FedEx released its Q1 FY2019 results on September 17 and the stock pulled back ~5.5%. The stock price has subsequently recovered slightly but still remains in 'fairly valued' territory.
- FDX released its Q1 2019 results on September 17th which reflected adjusted earnings of $3.46/share versus a forecast of $3.80/share.
- Revenue of $17.18B exceeded expectations of $16.87 and full-year EPS outlook has been raised to $17.20 - $17.80 versus prior forecast of $17 - $17.60.
- While the tariff issue is front and center on many minds, FDX has indicated the impact on its business is not expected to be significant but that it continues to closely monitor the situation and is ready to adjust according to market conditions.
- The well publicized cyberattack on TNT’s systems increased the cost, complexity, and timeframe as it relates to the TNT integration. Major progress, however, has been made within the past year and management is confident it will reach $1.2 - $1.5B of operating income improvement at FedEx Express in FY2020.
- FDX shares are currently attractively valued based on recently upwardly revised earnings projections.
In an environment in which investors are willing to:
- invest in companies producing products of questionable benefit to society;
- acquire virtual currencies where the true value is unknown or susceptible to manipulation (to a greater extent than conventional currencies);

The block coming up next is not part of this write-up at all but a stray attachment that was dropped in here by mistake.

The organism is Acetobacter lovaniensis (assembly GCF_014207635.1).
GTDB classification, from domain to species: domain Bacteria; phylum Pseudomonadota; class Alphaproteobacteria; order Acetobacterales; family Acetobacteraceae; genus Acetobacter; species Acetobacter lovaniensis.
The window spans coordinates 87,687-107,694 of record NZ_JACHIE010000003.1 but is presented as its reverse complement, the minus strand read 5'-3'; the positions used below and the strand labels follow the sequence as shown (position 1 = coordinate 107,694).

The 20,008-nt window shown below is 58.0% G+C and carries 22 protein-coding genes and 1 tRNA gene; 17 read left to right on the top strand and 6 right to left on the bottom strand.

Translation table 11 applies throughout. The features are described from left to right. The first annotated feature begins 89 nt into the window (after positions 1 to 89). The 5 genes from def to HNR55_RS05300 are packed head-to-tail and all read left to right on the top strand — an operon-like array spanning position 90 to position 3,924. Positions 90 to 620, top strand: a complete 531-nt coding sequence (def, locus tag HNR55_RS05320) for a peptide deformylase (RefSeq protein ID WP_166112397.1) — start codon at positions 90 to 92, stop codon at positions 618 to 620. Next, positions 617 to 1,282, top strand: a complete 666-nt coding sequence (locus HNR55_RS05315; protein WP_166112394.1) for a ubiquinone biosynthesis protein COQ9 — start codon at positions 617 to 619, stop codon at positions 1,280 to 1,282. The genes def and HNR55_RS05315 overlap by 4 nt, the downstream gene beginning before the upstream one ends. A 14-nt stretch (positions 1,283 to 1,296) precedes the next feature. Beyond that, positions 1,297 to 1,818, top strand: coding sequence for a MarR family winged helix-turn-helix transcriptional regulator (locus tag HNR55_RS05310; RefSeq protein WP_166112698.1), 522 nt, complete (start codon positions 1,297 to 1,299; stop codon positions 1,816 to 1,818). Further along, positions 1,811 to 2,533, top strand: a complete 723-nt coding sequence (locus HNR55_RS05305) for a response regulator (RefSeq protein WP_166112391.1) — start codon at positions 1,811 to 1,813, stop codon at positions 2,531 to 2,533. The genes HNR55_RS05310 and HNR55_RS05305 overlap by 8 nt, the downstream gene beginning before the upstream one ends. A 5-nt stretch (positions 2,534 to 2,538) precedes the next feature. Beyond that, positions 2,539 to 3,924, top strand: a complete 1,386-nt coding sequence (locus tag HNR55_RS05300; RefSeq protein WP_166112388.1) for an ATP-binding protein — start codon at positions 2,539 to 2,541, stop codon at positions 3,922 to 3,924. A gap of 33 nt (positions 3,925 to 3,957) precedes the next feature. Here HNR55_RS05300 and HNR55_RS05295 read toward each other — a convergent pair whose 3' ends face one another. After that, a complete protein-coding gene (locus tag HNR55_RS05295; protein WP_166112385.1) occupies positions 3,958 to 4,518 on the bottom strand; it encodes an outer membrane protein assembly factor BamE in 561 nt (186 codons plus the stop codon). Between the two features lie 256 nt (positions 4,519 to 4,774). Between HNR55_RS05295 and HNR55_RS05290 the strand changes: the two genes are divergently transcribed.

- gamble on companies developing products which have a very remote chance of ever receiving all the appropriate regulatory approvals so they can eventually become commercialized;
- invest in highly overvalued but profitable and well managed companies;
- invest in companies where leadership appears to be preoccupied with being in the limelight;
it is refreshing to know that there are some reasonably valued companies that suffer from none of the above shortcomings.
Case in point….FedEx (NYSE: FDX).
This is a company in which it is next to impossible to duplicate its global network. It has the world’s largest all-cargo airline and it connects 92% of the world’s GDP in 1–2 business days. It employs more than 425,000 people and has:
- 670 aircraft;
- 5,000 hubs and facilities;
- 180,000 motorized vehicles;
which deliver more than 14 million shipments per day!
In my initial FDX article I explained how short-sighted thinking roughly 19 years ago resulted in me sacrificing several thousands of dollars over the long-term for the sake of a quick buck within the short-term.
I have subsequently followed up that article with two more FDX articles (here and here) in which I have recommended readers not make the same mistake I made and to focus on this company’s long-term growth potential.
While I was on my recent vacation which took me through regions with spotty internet access, FDX released its Q1 2019 results. Despite strong results, the investment community knocked FDX’s stock price from a $255.73 September 16 closing price to a $241.60 September 17 closing stock price; it has subsequently recovered to $248.33 as I compose this article. Even though FDX raised its full-year profit outlook and Q1 revenue topped expectations, the ~5.5% drop was because FDX reported mixed financial results for Q1.